Who: PhonepayPlus (PPP)
When: 17 August 2016
Law stated as at: 1 September 2016
PPP, the UK regulator of premium rate services (PRS) is proposing additional regulatory requirements for both online competition services and online adult PRS which would take the form of ‘Special conditions’. Such Special conditions are applied to certain types of PRS where PPP is satisfied, after a public consultation that there is an increased potential for consumer risk, harm or offence with that particular PRS. This means each Special conditions regime in existence is unique to the risks presented by the PRS. A breach of a Special condition will be a breach of the PPP Code of Practice. PPP has now identified the potential for consumer harm from online competition services and online adult PRS and wants to address these risks. In this article we consider the risks and regulations identified for online competition services.
What are online competition services?
‘Online competition services’ in this context are PRS that are provided fully or partially online, including services that initiate a PRS transaction online, where: (a) the primary promotion is online and presents a consumer with a chance to win a prize by competing with other entrants and (b) this is paid for on a pay to enter or subscription basis. Examples of such competition services include online lotteries, other online games with prizes and promotions which include an entry mechanism into a draw and information about prizes and how to claim them. Furthermore, ‘online’ in this context refers to those services consumed on personal computers or mobile devices whether accessed via a Wi-Fi connection or directly through mobile internet (2G, 3G, 4G, etc). If the consumer is given the choice to consume the digital products or services online or to download them for offline use, PPP would still expect the service to comply with its proposed Special conditions.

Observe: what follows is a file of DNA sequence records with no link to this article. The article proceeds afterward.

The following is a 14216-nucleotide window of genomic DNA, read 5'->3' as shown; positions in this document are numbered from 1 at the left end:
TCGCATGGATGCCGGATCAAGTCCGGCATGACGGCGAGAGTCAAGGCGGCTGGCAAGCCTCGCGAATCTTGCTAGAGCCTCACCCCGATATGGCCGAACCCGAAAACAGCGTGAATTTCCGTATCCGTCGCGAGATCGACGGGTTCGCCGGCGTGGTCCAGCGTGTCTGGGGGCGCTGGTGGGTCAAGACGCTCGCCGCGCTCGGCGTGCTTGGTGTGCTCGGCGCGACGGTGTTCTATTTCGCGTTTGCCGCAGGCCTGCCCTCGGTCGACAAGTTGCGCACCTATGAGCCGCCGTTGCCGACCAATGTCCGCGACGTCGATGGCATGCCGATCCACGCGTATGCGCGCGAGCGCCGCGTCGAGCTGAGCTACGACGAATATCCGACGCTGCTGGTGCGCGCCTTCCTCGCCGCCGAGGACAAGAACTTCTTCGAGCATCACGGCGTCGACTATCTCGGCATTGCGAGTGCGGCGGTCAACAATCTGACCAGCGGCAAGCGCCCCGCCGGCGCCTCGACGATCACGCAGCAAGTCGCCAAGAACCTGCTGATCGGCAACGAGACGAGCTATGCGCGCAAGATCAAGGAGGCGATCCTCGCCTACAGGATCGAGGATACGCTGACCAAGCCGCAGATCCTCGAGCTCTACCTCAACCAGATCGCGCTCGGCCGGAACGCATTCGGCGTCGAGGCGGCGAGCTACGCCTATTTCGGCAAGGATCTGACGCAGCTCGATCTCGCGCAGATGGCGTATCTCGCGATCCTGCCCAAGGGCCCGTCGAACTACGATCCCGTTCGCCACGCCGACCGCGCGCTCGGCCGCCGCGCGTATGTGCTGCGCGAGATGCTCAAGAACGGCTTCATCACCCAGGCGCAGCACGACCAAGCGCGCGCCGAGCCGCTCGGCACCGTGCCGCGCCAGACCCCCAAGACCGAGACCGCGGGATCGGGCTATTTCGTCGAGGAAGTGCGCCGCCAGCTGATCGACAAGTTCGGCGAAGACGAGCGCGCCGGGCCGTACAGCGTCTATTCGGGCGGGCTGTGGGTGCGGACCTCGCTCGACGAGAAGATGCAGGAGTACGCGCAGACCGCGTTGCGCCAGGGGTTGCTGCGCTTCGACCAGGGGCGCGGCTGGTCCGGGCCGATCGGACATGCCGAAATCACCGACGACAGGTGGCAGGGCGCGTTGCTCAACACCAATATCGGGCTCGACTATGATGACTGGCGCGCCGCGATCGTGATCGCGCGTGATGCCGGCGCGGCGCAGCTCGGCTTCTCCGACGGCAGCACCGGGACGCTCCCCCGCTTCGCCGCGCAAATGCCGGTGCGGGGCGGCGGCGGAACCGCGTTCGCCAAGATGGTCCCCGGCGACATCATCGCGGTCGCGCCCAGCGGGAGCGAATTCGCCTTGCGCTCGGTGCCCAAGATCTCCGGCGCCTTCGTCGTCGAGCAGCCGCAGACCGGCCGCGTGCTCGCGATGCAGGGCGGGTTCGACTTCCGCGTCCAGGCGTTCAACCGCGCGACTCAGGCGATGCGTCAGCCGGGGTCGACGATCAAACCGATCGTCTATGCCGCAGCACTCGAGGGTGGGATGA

What are PPP’s concerns with these services?
PPP explains that the reason it has launched this public consultation regarding online competition services is because it receives “disproportionately high complaint numbers” regarding online competitions. During the 2015/16 financial year, 5,482 complaints were received – 90% of which involved consumers saying they had not requested the services they were subscribed to. Independent consumer journey research commissioned by PPP highlighted serious concerns with such services including the following:
- the possibility for consumers to easily provide unintentional consent to an online competition;
- opt in and opt out mechanisms associated with such competitions considered to be insufficiently robust or transparent from a consumer perspective; and
- in relation to subscription online competition services, the possibility that consumers can remain unaware that consent to recurring charges has been given.
What changes have been proposed?
The draft Special conditions proposed by PPP include the following examples:
1. With an online competition service, the point of purchase must be separated from general service interaction, including its promotion in a clear and effective way which allows the consumer to consider their purchase. At this point of purchase, PRS providers must: